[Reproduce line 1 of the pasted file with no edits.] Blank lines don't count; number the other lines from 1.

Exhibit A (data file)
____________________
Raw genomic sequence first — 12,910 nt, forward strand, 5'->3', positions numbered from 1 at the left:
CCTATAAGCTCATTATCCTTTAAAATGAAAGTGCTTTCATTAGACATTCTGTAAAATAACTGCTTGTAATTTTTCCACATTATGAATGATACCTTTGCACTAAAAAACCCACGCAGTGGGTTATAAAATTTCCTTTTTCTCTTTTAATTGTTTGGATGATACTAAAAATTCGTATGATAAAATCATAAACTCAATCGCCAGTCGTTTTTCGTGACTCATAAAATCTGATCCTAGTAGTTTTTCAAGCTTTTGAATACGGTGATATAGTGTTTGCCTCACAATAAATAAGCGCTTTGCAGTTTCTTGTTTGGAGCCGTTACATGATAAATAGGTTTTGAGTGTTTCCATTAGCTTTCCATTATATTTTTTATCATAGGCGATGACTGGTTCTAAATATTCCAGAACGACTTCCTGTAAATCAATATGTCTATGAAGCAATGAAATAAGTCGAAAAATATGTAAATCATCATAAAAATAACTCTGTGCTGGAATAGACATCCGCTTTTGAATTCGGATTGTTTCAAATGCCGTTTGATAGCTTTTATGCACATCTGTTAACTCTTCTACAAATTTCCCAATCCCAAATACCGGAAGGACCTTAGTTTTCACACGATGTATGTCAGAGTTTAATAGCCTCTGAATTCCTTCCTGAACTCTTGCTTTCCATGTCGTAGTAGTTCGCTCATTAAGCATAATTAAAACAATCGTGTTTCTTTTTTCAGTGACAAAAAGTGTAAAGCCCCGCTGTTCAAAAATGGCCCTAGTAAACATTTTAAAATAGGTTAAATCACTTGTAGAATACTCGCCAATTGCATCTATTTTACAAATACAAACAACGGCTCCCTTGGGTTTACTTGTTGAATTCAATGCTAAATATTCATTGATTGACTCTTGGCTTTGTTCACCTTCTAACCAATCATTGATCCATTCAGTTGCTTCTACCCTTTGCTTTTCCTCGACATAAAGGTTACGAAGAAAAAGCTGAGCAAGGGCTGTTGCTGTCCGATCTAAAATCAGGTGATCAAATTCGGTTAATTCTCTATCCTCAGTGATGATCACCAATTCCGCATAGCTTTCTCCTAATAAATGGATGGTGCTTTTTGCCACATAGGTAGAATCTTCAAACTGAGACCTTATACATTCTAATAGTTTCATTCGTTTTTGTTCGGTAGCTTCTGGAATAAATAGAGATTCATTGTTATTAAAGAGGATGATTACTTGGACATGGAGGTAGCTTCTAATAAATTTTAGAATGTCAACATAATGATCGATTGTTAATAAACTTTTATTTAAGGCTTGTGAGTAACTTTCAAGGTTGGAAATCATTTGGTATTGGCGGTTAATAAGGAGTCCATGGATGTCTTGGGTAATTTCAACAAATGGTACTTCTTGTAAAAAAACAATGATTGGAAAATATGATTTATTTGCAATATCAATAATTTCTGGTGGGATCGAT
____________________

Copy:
Raw genomic sequence first — 12,910 nt, forward strand, 5'->3', positions numbered from 1 at the left: